First Thoughts: "Did First Things Influence the Obama Doctrine?"
Joe Carter has a tongue-in-cheek (I think) post at First Thoughts speculating (and then dismissing said speculation) that First Things might have played a role in influencing the so-called "Obama Doctrine" on the exertion of military power, which (to the extent the President's Nobel speech actually announced a doctrine at all) appears to have been inspired by the "Christian Realism" of theologian Reinhold Niebuhr.
(Niebuhr is obviously trendy at the moment as, just yesterday, I linked to an LA Times piece by Neal Gabler in which he mentions that Bill Moyers "has also called himself a Christian Realist, after the great theologian Reinhold Niebuhr".)
An interesting discussion ensues at First Thoughts, but my attention was most drawn to this comment, which ponders how Obama's "Christian Realism" might play a role in arbitrating winners and losers in the Culture Wars:
... We learn from Mr Brooks that the Brooks-Obama doctrine of ‘Christian realism’ is grounded on ‘core struggles within human nature’ or paradoxes of the human condition, namely ‘humanity’s noble but sinful nature’, ‘prophetic Christianity and the human tendency towards corruption’. So far, so good. It sounds Pauline, even evangelical.[emphasis added]
But place these memes and paradoxes together with the tactical message of President Obama’s speech at Notre Dame in which he indicated that there are two seemingly irreconcilable positions on abortion: a woman’s right and the right to life. Now what do we have? A perfect argument for the Christian Realist to take up the mantel of Arbiter-in-Chief in the culture wars, the umpire in the new American multi-faith, multi-cult society in which everyone has his or her own truth and there is no health in us.
Brooks-Obama presents a new, appeal-to-the-evangelicals, twist on the old story of American pragmatism. It is not the Unifying One who is being put forward as Presidential Persona by Brooks, but the Christian Realist One who will constitutionalize (forgive the barbarism) relativism as the new American civil religion.
Questions of war and peace and much else (gay marriage, abortion, stem cell manipulation, freedom of conscience and general cultural mayhem) can, thanks to the paradoxes of human nature and the human condition, be rendered perfectly harmless by being translated into pragmatic considerations because they are undecidable. You see, Brooks-Obama is even a tad post-modern.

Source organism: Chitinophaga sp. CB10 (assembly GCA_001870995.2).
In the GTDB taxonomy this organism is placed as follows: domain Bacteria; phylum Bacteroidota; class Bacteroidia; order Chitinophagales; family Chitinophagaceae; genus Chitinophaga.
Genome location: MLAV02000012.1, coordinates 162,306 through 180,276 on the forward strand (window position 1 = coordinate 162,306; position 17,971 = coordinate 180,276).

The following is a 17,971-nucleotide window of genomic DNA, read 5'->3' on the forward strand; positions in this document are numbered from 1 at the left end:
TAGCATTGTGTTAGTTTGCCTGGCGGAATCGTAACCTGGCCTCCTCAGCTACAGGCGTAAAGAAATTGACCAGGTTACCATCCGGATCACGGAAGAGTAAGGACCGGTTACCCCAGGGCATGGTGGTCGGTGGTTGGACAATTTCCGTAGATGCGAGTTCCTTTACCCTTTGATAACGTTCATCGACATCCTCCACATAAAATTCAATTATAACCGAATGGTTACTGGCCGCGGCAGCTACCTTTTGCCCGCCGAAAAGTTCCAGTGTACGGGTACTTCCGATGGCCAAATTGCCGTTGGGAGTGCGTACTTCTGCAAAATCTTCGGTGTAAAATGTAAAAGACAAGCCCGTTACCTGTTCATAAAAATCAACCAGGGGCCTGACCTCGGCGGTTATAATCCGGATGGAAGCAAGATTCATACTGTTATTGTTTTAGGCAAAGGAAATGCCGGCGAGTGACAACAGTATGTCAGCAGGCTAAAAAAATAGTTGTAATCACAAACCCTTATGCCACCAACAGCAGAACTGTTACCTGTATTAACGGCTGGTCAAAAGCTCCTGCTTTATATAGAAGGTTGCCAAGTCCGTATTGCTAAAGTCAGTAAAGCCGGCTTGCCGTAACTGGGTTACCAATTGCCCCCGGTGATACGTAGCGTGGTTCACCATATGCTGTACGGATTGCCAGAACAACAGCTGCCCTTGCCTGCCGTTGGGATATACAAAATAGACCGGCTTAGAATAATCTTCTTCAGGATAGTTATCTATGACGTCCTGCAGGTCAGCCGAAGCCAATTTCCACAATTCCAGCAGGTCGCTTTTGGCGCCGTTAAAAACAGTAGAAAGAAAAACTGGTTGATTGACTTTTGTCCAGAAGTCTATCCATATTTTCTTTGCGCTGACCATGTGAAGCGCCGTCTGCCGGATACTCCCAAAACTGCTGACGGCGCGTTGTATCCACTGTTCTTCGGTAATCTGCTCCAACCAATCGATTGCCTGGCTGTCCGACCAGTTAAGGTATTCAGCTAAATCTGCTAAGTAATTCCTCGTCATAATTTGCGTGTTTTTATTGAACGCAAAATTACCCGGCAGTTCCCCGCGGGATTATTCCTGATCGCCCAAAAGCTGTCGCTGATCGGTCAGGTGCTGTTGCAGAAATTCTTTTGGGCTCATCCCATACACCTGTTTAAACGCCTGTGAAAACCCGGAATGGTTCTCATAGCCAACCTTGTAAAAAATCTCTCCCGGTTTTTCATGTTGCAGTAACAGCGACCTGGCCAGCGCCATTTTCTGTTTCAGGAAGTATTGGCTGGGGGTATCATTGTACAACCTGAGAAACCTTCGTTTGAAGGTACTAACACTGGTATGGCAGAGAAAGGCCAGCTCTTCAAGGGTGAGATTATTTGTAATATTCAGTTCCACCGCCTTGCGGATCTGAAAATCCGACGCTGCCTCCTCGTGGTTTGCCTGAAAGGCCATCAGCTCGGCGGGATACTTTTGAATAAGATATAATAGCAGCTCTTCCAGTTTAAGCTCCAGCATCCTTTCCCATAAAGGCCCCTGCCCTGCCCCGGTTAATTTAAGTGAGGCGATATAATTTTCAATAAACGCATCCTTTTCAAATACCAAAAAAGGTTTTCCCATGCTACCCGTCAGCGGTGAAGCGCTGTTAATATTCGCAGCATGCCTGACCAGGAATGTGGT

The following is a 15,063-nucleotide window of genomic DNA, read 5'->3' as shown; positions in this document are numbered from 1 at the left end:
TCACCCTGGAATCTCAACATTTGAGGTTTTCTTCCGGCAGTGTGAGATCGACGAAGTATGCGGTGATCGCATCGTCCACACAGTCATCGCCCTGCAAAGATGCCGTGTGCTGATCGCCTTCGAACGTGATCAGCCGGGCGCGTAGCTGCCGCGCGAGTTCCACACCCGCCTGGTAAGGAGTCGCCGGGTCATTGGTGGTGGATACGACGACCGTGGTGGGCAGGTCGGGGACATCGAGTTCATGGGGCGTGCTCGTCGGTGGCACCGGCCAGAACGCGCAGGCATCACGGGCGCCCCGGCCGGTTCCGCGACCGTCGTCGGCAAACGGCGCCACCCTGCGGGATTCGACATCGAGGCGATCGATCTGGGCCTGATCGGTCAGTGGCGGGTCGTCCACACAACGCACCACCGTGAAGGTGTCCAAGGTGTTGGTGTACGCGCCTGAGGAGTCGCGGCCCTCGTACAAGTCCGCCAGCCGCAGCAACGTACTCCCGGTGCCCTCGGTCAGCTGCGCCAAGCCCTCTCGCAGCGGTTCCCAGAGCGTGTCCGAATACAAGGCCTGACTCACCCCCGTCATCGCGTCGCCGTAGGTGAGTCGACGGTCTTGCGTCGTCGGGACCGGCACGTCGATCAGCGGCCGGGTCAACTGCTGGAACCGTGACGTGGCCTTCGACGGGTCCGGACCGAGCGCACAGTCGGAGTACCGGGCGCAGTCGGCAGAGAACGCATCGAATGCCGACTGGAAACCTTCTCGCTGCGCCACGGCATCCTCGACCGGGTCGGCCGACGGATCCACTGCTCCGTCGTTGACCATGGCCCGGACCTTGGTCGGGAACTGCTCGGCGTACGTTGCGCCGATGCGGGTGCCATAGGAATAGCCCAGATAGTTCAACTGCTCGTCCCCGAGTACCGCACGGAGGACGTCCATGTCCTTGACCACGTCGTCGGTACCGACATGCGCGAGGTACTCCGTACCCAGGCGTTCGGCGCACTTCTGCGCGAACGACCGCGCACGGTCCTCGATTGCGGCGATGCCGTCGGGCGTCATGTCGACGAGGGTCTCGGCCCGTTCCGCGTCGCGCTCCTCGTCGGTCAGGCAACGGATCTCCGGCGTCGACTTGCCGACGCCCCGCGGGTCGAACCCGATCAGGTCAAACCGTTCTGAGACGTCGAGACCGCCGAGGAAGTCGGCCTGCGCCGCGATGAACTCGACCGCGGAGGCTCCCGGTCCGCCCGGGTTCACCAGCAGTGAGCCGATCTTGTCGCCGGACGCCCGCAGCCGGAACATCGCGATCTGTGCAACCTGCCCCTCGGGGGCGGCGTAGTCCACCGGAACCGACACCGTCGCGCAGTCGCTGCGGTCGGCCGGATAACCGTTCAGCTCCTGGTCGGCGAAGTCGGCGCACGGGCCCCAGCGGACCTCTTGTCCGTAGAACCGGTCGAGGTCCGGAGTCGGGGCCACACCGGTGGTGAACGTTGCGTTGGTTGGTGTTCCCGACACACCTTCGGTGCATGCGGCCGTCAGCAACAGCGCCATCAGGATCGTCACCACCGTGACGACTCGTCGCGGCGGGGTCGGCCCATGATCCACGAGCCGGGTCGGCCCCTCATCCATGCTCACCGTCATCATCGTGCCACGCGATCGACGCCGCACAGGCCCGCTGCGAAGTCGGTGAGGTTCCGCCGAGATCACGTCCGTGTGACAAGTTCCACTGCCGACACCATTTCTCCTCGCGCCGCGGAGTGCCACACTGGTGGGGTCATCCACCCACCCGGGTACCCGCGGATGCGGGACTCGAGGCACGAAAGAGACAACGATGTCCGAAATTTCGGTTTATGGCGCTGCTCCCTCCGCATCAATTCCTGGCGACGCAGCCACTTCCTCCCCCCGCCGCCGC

None of this is new but it took Mr Brooks to spell it out theologically and politically.
The anticipated result: a big knock down to Evangelicals of the conservative persuasion, Catholic Bishops, idiots in trailer camps, signers of the Manhatten Declaration, Neocons, American exceptionalists, grumpy old men and women and, of course, Mrs Palin who doesn’t know a relativist from a fundamentalist except that she does know that certain things are wrong. I’m not carrying a brief for Palin but I can’t resist pointing out how un-Realistic she is.
I would like to ask a pragmatic question. Is Brooks-Obama confecting a winner in the cultural wars? By contenting moderately the moderates and shunting aside what will now appear to be the fanatical fringes (Palin to Dolan), it might be possible to acquire both majority and legitimacy. Brooks suggests that Obama’s Christian Realism can offer both success and the moral rearmament of liberalism.
The price is that we must agree that there is no truth, even if truth is something we strive to find and understand rather than possess. We will be offered an analysis of multiple and conflicting problems, rights, needs, paradoxes, perspectives, positions, values and truths, held together by the numbing tragedy and limitations of the human condition. And, oh yes, there is a bright side: we will have a President who is the constitutional guarantor of relativism as the alternative to civil war.
The choice Brooks-Obama offer, and which they want us to accept, is false and demeaning.
An interesting (and troubling) perspective.